Countries across the world such as Australia and South Africa have laws criminalizing match-fixing, thereby dis-incentivizing individuals from fixing the game. The Prevention and Combating Act 12 of 2004, (“PCA”) which was enacted in South Africa considers individuals guilty of corruption not only if they engage in a match-fixing scenario in, but also if they fail to report the occurrence of any such activity to the relevant authorities as mandated by the Act. Australia, on the other hand, set out a National Policy on Match-Fixing in Sport in 2011 which was endorsed by the sports ministers of all the Australian states and territories. The policy, which aimed at protecting the integrity of sport, looked at setting up “integrity agreements” between Sports Controlling Bodies and betting agencies while also setting up certain integrity benchmarks to be followed. The setting up of legislation to criminalize match-fixing in each state with prison sentences was another criterion that was agreed upon, which was then appropriately followed up by a few of the states.

The Asian subcontinent, however, especially India, despite being billed as one of the largest markets in this industry has been slow in passing regulations against match-fixing.


There isn’t single legislation in India that pertains to the issue of match-fixing and spot-fixing. This lack of an overarching legal framework gives a lot of leeway to the governing sports bodies to deal with these issues and the way it is done has been found to be wanting at most times. There have been several instances of players being left scot-free due to the lack of stringent measures in place. Due to this massive procedural deficiency, sport boards also tend to overlook these indiscretions and more often than not, cover up such issues by resorting to an oft-employed tactic of an internal investigation. These internal investigations are very antithetical to the idea of natural justice as the Board embroiled in the fiasco itself is involved in the process of fact-finding and sanctioning. Considering that cricketers are often bestowed with the status of demi-gods, these internal investigations become an absolute farce and the credibility and veracity of the decision are heavily compromised.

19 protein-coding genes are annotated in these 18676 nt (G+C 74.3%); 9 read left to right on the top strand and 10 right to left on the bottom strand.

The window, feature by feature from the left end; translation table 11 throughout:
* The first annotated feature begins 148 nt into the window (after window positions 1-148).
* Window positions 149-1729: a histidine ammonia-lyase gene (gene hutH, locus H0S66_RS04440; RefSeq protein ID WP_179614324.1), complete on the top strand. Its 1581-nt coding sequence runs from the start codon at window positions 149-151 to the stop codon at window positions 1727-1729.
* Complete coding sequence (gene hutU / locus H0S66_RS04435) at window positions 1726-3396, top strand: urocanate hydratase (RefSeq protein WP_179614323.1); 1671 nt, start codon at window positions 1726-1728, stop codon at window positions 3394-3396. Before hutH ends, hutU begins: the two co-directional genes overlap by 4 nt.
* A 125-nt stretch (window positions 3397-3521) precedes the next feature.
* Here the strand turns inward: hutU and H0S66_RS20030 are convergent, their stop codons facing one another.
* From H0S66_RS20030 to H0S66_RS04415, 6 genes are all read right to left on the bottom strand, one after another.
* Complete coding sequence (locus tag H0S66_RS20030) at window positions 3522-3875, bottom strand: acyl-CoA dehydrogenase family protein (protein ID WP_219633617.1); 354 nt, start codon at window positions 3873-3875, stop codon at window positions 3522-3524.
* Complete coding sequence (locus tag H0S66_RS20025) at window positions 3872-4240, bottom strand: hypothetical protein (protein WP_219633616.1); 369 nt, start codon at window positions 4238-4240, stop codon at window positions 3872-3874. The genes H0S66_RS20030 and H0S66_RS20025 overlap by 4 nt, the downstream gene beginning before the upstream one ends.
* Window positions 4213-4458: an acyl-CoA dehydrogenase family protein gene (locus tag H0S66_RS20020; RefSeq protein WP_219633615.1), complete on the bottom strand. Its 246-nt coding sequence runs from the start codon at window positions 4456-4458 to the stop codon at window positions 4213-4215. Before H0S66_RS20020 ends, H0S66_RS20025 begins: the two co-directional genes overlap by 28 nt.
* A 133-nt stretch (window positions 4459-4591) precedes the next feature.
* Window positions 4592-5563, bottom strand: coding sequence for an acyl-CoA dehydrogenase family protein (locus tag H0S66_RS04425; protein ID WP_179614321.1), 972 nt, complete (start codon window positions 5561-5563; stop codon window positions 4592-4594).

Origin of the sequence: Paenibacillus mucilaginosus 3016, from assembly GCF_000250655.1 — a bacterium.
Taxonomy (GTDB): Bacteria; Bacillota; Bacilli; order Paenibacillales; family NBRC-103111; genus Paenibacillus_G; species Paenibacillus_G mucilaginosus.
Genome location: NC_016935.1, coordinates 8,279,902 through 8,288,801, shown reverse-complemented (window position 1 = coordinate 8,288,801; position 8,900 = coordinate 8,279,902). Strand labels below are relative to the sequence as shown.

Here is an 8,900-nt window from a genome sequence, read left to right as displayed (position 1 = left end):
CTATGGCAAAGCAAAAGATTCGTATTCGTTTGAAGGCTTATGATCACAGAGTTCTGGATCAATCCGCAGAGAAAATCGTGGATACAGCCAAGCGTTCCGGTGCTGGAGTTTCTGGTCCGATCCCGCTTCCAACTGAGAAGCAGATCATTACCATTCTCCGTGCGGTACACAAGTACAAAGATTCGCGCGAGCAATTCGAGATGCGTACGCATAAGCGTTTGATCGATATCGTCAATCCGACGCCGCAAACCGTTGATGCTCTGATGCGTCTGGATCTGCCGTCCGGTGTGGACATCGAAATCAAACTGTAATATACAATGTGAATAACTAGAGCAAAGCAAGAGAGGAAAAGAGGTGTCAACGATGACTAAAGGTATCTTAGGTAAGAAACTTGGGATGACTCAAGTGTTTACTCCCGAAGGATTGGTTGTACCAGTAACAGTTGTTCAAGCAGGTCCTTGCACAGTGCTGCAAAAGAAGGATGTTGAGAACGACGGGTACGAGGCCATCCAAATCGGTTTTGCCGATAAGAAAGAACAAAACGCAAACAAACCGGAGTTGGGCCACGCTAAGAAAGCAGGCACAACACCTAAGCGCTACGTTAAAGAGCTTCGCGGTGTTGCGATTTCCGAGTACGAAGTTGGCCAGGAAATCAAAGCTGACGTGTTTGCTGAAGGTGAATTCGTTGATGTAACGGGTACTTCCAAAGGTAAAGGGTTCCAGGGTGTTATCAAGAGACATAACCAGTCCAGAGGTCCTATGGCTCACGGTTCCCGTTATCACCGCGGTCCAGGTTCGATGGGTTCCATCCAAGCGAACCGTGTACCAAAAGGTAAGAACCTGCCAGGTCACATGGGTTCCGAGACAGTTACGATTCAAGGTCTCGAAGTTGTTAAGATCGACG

This lack of a framework isn’t only limited to the internal functioning of the Boards, it heavily influences the decisions by the court as well when these matters are taken up. Since there is limited to no regulation available, courts very often have to resort to other penal measures prescribed under the Indian Penal Code (“IPC”) and Anti-Corruption laws. Section 415 and 420 of the IPC are the most used provision when it comes to the matters of fixing. The sections read in conjunction have two main components; causing dishonest gain to oneself and wrongful loss to others. Intention forms the backbone of any criminal act is an established legal principle. As seen in the case of Ahmed v. The State of Rajasthan, an act becomes dishonest only when it has the element of intention present in it. In cases of fixing, the question that is often asked: “Who is suffering a loss as a result of the act of players?” An immediate and obvious answer would be the spectators of the sport. But players never have the intention of causing loss to the spectators in the first place. It is more of a consequence rather than a constituent element of the act. In addition to this, cricketers cannot be considered as serving “public duty” which is a pre-requisite for someone to be even tried in the case under The Prevention of Corruption Act, 1988 (“PCAC”). Section 2(B) (ii) of the said Act defines Public Duty as “a duty in the discharge of which the State, the public or community at large has an interest”.